Merging is always the easy part. The companies are usually willing to join forces. Bankers and lawyers are incentivized to get the deal done. Plus the media loves a good M&A deal with photo ops of high-fiving CEOs and their grand plans to make history through the process of creative destruction.
But then comes the heavy lifting: Successfully combining two often very different companies with different corporate cultures and creating shareholder value. I’ve been around this business long enough to know that there’s lots of destruction in big-time M&A.
Deals crash and burn at least as much as they pan out, maybe more. And what a racket it is for Wall Street, which gets paid even when their work ultimately produces failure on a monumental scale. David Zaslav’s Warner Bros. Discovery might be the next one to fail for reasons that will soon become apparent.
Consider the once mighty GE, a conglomerate built on theories about how bigger is better. Until it became crystal clear the conglomerate wasn’t living up to its hype and needed to be broken up as shares fell to near penny-stock territory. The bankers who constructed those ugly acquisitions still haven’t spent all the fees they generated on their ill-fated dealmaking.
Then there are the travails of Citigroup. The 1998 mega-deal merged the Travelers Group investment bank and insurance giant with commercial-banking icon Citicorp. It was based on the premise that a financial colossus could make money cross-selling investments and traditional banking products to large institutions and individuals.
In retrospect: Not really. The cultures of the businesses never quite meshed. (Banking king Jamie Dimon was even ousted in the chaos.) The cross-selling “synergies,” as bankers call them, didn’t really materialize either, at least not enough to make up for all the bad stuff.
Citigroup is still with us but only because of the generosity of the federal government and the American taxpayer: It was one of the most bailed-out banks during the 2008 financial crisis.
Mother of all fiascos
Now go back in your history books and look up the AOL Time Warner merger fiasco. For my money, there is probably no greater example of the destruction of shareholder value built upon a mountain of banking fees and failed promises of synergistic coupling than this dumbo combo.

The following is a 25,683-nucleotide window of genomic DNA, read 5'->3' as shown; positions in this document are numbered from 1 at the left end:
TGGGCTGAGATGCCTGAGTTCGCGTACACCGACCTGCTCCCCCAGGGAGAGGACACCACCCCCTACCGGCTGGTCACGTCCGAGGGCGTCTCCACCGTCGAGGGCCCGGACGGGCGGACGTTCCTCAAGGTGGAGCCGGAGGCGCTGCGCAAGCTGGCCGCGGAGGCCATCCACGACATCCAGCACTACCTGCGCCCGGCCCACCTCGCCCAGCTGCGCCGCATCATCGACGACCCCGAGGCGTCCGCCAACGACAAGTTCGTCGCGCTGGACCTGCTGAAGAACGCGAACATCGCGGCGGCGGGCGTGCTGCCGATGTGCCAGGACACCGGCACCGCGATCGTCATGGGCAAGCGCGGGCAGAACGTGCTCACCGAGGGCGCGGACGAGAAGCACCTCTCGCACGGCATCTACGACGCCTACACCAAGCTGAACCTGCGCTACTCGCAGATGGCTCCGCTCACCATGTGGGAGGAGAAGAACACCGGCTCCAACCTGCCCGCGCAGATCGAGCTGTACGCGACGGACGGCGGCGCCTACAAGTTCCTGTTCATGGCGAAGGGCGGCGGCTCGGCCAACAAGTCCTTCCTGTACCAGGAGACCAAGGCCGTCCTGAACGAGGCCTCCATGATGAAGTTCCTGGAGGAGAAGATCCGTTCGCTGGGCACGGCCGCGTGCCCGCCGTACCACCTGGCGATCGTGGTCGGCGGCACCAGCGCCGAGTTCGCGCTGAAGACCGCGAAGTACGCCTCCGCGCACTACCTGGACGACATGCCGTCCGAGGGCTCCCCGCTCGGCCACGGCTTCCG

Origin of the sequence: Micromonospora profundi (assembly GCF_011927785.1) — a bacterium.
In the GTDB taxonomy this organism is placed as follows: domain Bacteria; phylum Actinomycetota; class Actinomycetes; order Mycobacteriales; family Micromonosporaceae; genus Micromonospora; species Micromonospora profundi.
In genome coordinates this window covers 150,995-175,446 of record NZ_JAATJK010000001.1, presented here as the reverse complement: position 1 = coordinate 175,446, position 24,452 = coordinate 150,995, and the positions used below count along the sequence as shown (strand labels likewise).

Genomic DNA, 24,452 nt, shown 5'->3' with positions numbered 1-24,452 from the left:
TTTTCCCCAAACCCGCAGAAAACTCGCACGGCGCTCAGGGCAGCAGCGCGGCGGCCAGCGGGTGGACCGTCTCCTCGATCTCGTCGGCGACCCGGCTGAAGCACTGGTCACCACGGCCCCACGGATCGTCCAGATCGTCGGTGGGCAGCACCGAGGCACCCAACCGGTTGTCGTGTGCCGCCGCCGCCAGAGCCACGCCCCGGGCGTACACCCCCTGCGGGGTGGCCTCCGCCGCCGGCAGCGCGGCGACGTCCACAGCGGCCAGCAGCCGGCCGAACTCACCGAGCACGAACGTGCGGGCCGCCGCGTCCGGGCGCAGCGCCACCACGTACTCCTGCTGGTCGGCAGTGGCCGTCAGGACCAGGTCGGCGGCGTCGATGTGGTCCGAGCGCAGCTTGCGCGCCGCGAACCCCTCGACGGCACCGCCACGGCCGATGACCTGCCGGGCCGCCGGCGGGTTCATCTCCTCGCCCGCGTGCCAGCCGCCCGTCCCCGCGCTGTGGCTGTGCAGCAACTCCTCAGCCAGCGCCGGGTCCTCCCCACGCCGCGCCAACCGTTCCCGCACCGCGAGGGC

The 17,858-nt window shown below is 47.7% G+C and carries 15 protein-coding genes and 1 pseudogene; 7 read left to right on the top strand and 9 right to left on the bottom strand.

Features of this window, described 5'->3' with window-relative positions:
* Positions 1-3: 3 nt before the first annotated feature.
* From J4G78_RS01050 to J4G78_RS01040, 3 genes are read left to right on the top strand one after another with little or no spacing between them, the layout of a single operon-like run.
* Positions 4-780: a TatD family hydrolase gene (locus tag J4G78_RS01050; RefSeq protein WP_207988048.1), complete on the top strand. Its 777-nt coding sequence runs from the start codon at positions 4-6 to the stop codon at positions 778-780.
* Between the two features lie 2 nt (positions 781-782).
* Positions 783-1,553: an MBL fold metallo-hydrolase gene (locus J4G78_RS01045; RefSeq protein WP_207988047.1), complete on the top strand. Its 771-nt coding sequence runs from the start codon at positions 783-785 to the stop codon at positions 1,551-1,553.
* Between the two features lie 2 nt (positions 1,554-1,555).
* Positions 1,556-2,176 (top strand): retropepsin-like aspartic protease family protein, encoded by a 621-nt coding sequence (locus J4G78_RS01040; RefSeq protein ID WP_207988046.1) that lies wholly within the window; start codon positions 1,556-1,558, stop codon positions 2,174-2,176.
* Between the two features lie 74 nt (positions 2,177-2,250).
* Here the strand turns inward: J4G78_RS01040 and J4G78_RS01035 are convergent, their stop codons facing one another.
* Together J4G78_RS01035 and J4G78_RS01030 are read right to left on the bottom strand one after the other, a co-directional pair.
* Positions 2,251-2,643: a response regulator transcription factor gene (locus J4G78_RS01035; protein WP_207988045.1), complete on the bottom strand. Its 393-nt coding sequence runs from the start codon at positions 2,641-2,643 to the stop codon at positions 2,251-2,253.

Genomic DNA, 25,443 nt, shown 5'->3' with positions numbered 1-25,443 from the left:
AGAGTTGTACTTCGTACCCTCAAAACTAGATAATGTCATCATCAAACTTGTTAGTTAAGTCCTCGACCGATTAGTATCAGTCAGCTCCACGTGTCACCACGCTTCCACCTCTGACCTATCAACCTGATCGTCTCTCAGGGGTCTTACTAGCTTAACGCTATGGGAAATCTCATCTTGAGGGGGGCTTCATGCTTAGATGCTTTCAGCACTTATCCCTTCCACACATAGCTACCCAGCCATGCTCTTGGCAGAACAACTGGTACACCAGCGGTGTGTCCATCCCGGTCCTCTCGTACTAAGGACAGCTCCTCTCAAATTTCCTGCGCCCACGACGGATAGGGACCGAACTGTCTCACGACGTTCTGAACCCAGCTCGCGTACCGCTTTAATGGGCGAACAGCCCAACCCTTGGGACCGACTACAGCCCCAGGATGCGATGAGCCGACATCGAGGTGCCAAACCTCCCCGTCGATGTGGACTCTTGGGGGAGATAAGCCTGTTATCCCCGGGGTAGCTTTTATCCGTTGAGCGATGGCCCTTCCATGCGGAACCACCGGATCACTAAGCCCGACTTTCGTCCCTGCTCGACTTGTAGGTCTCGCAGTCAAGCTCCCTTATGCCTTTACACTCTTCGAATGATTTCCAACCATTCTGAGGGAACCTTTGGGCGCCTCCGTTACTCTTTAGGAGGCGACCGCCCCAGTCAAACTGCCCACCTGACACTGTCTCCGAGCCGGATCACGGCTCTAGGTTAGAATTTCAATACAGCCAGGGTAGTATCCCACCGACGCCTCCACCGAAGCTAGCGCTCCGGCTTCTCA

The $165 billion deal was announced with much fanfare in January 2000. It featured high-fiving CEOs and promises to set the world on fire by cross-selling old media (Time Warner’s magazines, cable programs, CNN, HBO, etc.) with new media (AOL’s then-popular Internet portal).
That sounded good amid the irrational exuberance of the online bubble. When the bubble popped, so did the company’s value proposition. Then came the great unwinding of the company’s various assets.
What was left, Time Warner — comprised of HBO, CNN, Warner Bros. Studios, TNT and Turner Sports — was defenestrated in 2016 as well.
The latest sucker, AT&T, bought the company for $85.4 billion, promising shareholders they would make the numbers work by using AT&T’s mobile and broadband distribution to sell Time Warner’s programming (more synergies).
But the telecom geeks at AT&T really never liked the entertainment types at Time Warner (and certainly didn’t understand the business). With shares getting crushed and costs rising, they turned to Wall Street once again, unloading Warner to Zaslav’s Discovery Inc. to create a new media behemoth, Warner Bros. Discovery.
The deal would finally (hopefully) capture those elusive synergies, since Zaslav knows how to make various media properties, in this case scripted and unscripted content — HBOs “Game of Thrones” and Discovery’s Food Network — work as one. Warner Bros. Discovery was also born with the size and scale to compete with Disney and Netflix in the streaming wars, shareholders were told.
Even so, with size comes lots of debt that needs to be slashed. There’s $55 billion worth sitting on Zaslav’s financial statements like a pile of bad scripts. Competition is fierce over its streaming strategy — the alleged future of programming that isn’t making as much money as insiders hope.
And yes, those synergies have been hard to find since Zas — as he’s known in media circles — formally took over the new company earlier this year. That is why his stock has been cratering. Warner Bros. Discovery last week announced a $3.41 billion second-quarter loss.
Swinging a heavy ax
Zaslav is looking for $3 billion in post-deal savings. First to go was the CNN+ streaming service, as these pages reported. A big-budget likely flop, “Batgirl,” a woke reset of the DC superhero series, was canceled before it could lose Zas even more money than the tens of millions already spent. As I was first to report last week, he’s merging his streaming platforms HBO Max and Discovery+. Layoffs will follow.
Of course, it’s too early to put Warner Bros. Discovery in the same bucket as AOL Time Warner and the rest of the failures mentioned above. And it’s hard not to root for Zas — he’s one of the few honest guys also good at his job in this lousy business.
And who knows? Maybe his streaming business might soon pick up. Suffice to say, the company’s bankers couldn’t care less because they will make money either way.